It’s 4:00 AM in early 1999. I should be asleep now but for some reason I can’t sleep any longer. For a while I just lie there trying to will myself back to sleep knowing that my six month old son could wake up at any minute and our day will start whether we like it or not and that would be the sum total of the sleep I would get for the day.
It’s not happening, though. I’m awake. I light an oil lamp and try to read a bit and then an idea occurs to me: I would walk up the big hill we can see outside of our window to see the sunrise. The hill is a big part of why we chose the site for the yurt when we walked all over the 40 acre plot of our friend’s land.
Quietly as I can I start to pack a small backpack with a bottle of water and a snack. I’m not quiet enough, though, as Sage wakes up.
“What’s happening? What are you doing?” she asks.
I tell her and even though it isn’t even 4:30 AM yet she’s on board with the idea. I add a few more snacks to the backpack. Sage gets dressed and I take the baby sling off the hook it hangs on near the door and pop Daegan in to it.
There are many things that make life easier for me when we are living in the yurt but the sling is possibly one of the most important. Daegan spends much of his time there. If I am going to the spring to fetch water, I can put him in it and take him with me. If I’m cooking dinner, I can wear it slightly differently so he can peek around my back and see what’s happening as I chop veggies or mash beans for refried bean burritos. If I’m going to cut wood, I can bring him to where I saw a dead tree fallen, set him down in a spot with interesting rocks and leaves to investigate and saw up the wood, put a bunch of pieces in a big cloth and drag it back home behind me. And if Daegan is tired and fussy, I need only just go for a walk, sing a little, and put my hand on his forehead. Eventually I feel his weight resting fully on my hand and I know he’s asleep. Then I wander some more to explore for my own fun and relaxation before heading back to the yurt and gently putting him in bed. If I’m especially lucky, he doesn’t wake up as I do this and I can join him for a short nap – this feels like absolute decadence for an at-home parent.
Once he’s in the sling, we all head out in to the forest. There’s no moon tonight so when we first head out we need to go very slowly, going a bit from memory, but also feeling the ground carefully with my feet as I go. I’ve fallen before with the sling on – it’s not a disaster but always involves my rolling in such a way that my shoulder and back take most of the brunt of the fall with Daegan landing on top of me, laughing.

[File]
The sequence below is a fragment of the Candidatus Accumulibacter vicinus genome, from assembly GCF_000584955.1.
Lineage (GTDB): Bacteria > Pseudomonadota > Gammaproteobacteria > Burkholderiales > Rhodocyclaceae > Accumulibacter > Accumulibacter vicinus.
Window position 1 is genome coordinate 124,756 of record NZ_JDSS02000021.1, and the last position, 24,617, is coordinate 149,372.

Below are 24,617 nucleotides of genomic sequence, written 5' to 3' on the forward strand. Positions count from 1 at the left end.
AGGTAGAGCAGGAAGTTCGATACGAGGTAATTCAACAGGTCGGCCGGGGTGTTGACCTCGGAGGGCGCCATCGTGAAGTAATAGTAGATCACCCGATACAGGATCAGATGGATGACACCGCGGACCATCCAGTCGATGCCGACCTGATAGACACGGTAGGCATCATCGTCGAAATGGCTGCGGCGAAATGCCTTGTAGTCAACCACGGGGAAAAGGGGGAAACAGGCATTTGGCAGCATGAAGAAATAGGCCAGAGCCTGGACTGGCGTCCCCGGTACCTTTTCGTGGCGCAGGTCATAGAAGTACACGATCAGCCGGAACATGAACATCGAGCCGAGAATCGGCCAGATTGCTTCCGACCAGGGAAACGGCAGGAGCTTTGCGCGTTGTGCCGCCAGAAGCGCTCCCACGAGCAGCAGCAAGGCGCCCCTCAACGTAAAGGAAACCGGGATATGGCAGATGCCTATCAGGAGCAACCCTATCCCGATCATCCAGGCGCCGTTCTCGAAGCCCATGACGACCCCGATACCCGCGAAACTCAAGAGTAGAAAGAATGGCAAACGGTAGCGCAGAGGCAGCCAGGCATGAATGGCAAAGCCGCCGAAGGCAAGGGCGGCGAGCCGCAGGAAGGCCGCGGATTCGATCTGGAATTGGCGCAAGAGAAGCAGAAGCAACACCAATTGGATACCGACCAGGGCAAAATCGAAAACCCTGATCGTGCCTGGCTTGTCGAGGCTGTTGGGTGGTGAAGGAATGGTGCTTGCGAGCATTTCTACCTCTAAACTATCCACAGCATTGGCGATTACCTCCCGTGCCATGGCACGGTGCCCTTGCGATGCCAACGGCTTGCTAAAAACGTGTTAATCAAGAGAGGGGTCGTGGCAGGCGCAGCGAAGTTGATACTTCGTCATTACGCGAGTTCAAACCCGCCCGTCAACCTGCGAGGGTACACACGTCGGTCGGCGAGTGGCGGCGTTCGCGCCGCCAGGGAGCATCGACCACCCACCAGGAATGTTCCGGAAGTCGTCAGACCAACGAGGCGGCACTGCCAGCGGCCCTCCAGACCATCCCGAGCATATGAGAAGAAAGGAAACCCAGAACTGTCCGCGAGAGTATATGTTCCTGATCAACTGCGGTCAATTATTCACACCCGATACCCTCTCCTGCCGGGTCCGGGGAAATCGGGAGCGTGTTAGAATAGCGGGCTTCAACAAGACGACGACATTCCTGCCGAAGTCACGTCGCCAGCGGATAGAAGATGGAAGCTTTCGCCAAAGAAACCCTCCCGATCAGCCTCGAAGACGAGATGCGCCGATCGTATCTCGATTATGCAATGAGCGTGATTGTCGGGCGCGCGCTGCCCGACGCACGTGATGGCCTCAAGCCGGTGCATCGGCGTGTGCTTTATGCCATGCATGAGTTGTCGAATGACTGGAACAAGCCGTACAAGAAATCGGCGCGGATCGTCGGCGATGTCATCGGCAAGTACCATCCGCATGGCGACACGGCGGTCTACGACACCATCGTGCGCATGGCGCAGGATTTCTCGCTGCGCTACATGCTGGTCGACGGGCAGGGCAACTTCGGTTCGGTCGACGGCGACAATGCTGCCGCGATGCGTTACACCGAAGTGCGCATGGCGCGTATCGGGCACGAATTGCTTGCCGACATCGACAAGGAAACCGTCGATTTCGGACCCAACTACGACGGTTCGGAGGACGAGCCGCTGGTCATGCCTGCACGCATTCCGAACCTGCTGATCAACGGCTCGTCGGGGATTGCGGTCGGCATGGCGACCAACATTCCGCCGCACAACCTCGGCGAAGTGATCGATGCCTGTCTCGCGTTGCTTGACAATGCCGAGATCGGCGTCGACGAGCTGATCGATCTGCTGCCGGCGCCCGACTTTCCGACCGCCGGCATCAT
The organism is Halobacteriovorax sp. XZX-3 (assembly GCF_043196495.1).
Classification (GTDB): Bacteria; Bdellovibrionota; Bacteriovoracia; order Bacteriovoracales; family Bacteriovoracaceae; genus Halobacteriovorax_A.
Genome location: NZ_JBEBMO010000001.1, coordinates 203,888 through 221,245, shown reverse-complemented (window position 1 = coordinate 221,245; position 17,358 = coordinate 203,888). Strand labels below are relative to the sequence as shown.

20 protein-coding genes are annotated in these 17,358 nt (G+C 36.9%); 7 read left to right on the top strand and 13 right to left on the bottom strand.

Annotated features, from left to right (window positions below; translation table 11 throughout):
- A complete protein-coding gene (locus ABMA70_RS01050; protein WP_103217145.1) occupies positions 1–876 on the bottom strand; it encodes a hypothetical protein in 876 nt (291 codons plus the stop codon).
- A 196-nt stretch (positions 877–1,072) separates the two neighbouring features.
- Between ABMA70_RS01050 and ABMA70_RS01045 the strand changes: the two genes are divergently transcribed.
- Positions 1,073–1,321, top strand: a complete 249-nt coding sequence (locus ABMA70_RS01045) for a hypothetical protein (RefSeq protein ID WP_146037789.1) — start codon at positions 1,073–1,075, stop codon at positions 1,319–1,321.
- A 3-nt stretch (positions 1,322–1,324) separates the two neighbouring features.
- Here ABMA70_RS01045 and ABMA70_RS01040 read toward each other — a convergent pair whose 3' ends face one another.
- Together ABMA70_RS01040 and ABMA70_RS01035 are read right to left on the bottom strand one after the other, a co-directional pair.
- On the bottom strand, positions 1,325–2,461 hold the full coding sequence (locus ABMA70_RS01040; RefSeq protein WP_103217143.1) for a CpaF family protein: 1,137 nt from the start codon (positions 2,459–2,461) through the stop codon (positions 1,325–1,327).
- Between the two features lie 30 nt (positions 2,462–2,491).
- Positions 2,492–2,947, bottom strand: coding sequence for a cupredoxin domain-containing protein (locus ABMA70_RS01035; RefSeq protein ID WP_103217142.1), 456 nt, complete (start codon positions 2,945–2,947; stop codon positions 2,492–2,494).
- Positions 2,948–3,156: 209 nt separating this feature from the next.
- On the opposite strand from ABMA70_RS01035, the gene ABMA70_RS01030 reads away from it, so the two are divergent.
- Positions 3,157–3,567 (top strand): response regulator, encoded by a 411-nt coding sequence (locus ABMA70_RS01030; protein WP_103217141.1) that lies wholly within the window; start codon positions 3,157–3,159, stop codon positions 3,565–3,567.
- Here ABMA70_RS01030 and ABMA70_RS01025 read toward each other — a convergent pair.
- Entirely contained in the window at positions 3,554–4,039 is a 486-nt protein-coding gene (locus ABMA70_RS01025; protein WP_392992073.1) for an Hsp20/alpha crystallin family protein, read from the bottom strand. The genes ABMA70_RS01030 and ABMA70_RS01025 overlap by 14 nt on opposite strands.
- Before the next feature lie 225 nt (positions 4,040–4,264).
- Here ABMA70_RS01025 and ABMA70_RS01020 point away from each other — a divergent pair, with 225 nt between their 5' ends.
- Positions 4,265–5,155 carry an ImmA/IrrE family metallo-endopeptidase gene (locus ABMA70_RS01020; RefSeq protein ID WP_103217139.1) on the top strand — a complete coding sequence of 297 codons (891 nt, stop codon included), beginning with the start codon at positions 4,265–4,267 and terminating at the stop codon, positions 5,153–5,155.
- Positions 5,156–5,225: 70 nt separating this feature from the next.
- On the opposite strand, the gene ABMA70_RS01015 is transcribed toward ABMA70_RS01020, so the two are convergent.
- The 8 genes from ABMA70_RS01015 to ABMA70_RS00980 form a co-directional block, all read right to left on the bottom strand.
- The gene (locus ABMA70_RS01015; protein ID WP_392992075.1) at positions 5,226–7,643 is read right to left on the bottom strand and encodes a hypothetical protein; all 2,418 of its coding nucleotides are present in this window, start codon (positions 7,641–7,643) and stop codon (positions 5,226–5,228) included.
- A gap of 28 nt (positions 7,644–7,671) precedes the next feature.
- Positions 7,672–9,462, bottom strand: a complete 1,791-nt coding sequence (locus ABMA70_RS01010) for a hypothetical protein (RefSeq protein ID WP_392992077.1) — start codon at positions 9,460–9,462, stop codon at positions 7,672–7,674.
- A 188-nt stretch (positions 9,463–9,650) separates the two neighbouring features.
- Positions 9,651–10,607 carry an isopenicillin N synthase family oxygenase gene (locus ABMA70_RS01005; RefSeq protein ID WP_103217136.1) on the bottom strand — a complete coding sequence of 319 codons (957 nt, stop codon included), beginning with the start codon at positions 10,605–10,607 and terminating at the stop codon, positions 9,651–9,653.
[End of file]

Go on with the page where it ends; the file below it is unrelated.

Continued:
Today, for some reason, two of our eight cats: Habanero and Anita are following along. I’m not sure why they’re coming along as they’ve never been interested in following me before when I would go out to get wood.
We come to our first obstacle, a creek. It’s not terribly high but we have to step carefully to avoid having wet shoes for the rest of the trip.
Then it’s back up another hill and to a barbed wire fence. Here is where our friend’s property ends. As we approach the fence we notice the sky is now lightening. I hand Daegan to Sage over the barbed wire fence, and then pass between the two strands myself. Then back in to the sling he goes.
The forest ends at the property line and we’re at a field that the neighbour uses to grow hay. We can now see the mountain ahead as a shadow against a lighter sky. As we walk further in to the field, we notice the cats are not following. I know they’re not aware of property boundaries and are so small that even the bottom row of barbed wire doesn’t worry them. But they’re staying where they are. I wonder if they’re worried about some of the hawks that live nearby coming for them while they’re unprotected in an open field. After we get about 50 feet in to the field, they register their displeasure by meowing repeatedly.
Up the hill we go, until we get to the top. We find a rock to sit on. It’s a bit cool and damp and we can see fog collecting in some of the valleys below. And then it happens. First a sliver the size of a fingernail and soon after the full size sun cresting the horizon. Though it is silent, save for the noise of a few birds, Sage and I both hear beautiful classical music in our minds.
We wait for a while, watching until it is bright enough to see the entire valley and then stand up and retrace our steps.
As we approach the property line and the forest we can hear the cats. They are still meowing. They are not pleased to have been left here but they still wanted someone to walk them back home.
We reach the creek and it’s now bright enough to see – and I can see that there are a few ramps – wild leeks – growing on a grassy spot next to the creek. They are tiny, smaller even than scallions, but chopped up and mixed with the fresh eggs we bartered with a nearby commune to get, they make an excellent breakfast.
And once we are all fed, all three of us seem to remember at the same time what time we woke up. And together we take a rare nap, and dream of the forest.
Inspired by: Daily Prompt: Forest
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